On the means test, only a small portion of your children’s tuition can be deducted from your income. Congress currently allows $156.25 per child as a deduction on the means test. Specifically, Bankruptcy Code § 707(b)(2)(A)(ii)(IV) states:
“[T]he debtor’s monthly expenses may include the actual expenses for each dependent child less than 18 years of age, not to exceed $1,875 per year per child, to attend a private or public elementary or secondary school if the debtor provides documentation of such expenses and a detailed explanation of why such expenses are reasonable and necessary, and why such expenses are not already accounted for in the National Standards, Local Standards, or Other Necessary Expenses…”
In Montgomery, Alabama, private tuition for one child can easily exceed $700 per month, excluding extra-curricular activities. The $156.25 allowable deduction barely accounts for the average tuition paid by the majority of families.
Last Wednesday, the Alabama Department of Education released a list of “failing” schools to allow parents to receive a state tax credit to account for the cost of transferring their children to a non-failing public or private school. Out of the 76 schools on the list, 18 schools located in the Middle District of Alabama Northern District were deemed as failing and 12 of those were in Montgomery County. The schools in the Middle District of Alabama Northern District include:
Montgomery County: Bellingrath Middle, Brewbaker Middle, Capitol Heights Middle, Chisolm Elementary, Dannelly Elementary, Davis Elementary, Fews Secondary Acceleration Academy, Goodwyn Middle School, Jeff Davis High, Johnson Elementary, King Elementary and Southlawn Middle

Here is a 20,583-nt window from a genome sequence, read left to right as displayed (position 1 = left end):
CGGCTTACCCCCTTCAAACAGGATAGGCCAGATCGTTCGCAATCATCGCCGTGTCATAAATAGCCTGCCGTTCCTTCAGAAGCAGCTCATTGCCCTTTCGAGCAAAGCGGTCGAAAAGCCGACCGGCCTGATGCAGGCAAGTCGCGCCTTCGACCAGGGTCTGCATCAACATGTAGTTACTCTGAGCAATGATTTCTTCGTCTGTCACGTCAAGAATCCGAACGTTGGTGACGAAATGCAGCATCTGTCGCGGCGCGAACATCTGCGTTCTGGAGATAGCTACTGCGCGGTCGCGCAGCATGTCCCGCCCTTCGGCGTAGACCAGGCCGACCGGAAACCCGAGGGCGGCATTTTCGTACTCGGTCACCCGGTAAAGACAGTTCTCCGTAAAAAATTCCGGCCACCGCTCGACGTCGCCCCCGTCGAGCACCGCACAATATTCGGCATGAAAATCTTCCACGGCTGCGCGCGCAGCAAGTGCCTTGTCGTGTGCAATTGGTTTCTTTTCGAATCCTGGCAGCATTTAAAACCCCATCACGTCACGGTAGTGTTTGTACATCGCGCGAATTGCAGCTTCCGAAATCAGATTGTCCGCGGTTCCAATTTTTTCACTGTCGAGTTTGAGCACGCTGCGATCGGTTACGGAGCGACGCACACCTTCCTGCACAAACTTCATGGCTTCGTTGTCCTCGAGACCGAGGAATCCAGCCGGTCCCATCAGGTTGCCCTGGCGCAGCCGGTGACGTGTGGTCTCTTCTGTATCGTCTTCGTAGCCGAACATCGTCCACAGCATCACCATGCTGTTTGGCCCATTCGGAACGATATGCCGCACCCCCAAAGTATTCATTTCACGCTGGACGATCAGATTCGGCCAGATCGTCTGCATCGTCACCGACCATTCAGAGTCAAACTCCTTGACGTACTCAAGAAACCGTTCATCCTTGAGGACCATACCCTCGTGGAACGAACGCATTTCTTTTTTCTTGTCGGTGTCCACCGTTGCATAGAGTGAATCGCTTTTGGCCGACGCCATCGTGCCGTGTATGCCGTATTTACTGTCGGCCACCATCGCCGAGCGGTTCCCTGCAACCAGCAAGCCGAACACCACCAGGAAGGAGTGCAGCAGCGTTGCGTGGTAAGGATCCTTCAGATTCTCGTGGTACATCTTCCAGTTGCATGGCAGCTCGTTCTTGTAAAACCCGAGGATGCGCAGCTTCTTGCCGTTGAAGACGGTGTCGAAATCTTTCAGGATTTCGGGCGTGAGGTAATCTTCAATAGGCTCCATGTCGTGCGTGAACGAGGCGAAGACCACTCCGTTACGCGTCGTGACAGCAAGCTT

Macon County: Notasulga High
Chambers County: LaFayette High
Bullock County: South Highlands Middle and Bullock County High
Barbour County: Barber County High
Autauga County: Autaugaville
As a bankruptcy attorney practicing in Montgomery, it is heartbreaking to see parents struggling and sacrificing everything to send their children to private school or renting homes in high rent locations to be in the best public school district to ensure their children receive a good education. Yet, the means test only allows a $156.25 per child.
For Alabama taxpayers whose children are attending one of these failing schools, the Alabama Accountability Act of 2013 allows a state tax credit to a “parent of a public school student” “to provide financial assistance… to a parent who transfers a student from a failing public school to a nonfailing public school or nonpublic school”. If your child attends one of these failing schools, you have until May 1st to turn in a transfer form to have your child transferred to a nonfailing school.
Mary Pool is a shareholder of the Bond & Botes Law Offices in Montgomery and Opelika, Alabama. She holds a Bachelor of Science from Auburn University at Montgomery, and a Juris Doctorate from Faulkner University’s Jones School of Law. She has represented thousands of clients over her more than 11 years working in the bankruptcy field. Read her full bio here.